I then took the message’s advice and looked up the name Gunpei Yokoi.

It didn’t take me long to find out who he was.

It turns out that he was hugely influential at Nintendo. Some of the games he worked on included the original Donkey Kong, Mario Bros, Kid Icarus, Metroid and Metroid 2.

But what he is best known for is arguably his greatest creation, the Gameboy. It’s often described as his legacy.

I kept reading the article in fascination when I got to a section that was about his life after leaving Nintendo. Not long after he left Nintendo and started his own company, Gunpei Yokoi died in a car accident. I glanced at the date of his death and that gave me a shock. It was October the 4th, 1997. The same day that I got my last message from Pahn.

I listened to the sped up version of the audio Pahn had sent me and that’s when I knew that the first part of the message was “I am Gunpei Yokoi.”

It was after this realization that I went through a period, which went on for about a year, in which I flat out refused to answer a door unless the person identified themselves.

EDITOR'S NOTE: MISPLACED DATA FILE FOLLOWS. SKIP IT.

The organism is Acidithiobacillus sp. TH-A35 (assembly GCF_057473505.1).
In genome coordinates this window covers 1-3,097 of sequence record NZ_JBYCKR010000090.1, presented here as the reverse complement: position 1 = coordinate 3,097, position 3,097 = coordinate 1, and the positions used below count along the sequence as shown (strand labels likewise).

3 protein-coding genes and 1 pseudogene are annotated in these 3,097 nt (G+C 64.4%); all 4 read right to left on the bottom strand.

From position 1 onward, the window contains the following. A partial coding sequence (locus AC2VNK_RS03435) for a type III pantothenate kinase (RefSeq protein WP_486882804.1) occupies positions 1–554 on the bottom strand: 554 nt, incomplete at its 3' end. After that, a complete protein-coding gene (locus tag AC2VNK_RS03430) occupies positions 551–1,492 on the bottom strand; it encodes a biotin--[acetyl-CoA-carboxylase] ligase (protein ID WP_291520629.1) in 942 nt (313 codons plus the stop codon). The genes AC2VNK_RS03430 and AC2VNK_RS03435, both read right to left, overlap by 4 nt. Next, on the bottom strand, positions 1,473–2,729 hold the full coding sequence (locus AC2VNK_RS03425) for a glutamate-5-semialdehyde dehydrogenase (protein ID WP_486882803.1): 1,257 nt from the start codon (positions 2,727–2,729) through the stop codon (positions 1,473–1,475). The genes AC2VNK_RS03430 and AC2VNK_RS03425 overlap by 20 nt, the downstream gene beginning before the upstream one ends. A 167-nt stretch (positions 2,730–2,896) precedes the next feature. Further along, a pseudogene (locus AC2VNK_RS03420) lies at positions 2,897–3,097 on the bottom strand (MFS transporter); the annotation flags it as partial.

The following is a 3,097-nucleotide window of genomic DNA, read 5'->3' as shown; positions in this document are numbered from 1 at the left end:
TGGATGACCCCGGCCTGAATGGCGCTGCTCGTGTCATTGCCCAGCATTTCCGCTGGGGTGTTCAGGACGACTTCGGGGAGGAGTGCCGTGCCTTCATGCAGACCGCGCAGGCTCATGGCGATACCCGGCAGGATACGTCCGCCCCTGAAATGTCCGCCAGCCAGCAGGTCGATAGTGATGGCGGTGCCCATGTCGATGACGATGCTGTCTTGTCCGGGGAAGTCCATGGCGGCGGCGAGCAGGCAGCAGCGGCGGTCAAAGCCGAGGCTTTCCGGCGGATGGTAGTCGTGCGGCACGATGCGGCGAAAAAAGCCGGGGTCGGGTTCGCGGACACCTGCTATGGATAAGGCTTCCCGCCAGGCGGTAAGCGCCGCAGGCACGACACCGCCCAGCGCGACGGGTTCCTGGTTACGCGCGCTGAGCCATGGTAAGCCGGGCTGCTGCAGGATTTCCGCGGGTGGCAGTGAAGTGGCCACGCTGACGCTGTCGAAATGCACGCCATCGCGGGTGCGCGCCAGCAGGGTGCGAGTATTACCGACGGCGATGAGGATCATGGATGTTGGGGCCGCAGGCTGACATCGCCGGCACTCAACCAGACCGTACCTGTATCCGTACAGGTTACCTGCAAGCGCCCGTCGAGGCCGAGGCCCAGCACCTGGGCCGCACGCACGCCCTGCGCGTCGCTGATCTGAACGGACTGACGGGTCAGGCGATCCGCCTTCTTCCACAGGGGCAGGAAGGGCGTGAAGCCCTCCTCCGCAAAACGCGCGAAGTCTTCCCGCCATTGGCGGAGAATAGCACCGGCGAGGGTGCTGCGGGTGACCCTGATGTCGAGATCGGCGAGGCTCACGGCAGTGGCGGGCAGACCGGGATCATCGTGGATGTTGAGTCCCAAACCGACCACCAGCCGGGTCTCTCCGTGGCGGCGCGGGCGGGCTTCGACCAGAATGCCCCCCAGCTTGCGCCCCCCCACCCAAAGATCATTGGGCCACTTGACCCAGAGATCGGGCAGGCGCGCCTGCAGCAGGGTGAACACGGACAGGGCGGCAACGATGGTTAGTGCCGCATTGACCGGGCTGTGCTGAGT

Over the next few months I scoured the internet for any news stories concerning a missing teenager in London.

There were several stories that would pop up but the details were so vague that any one of them, or none of them, could have been Pahn.

There was one story that did catch my attention. It was about a missing teenager who had been last seen at home.

His mother had left for work and she said that he had been on the computer in the lounge room.

When she returned several hours later the lounge room was empty but the computer and various other electrical appliances were still turned on. At first she thought that he might be in another part of the house, but when she checked she found that it was empty.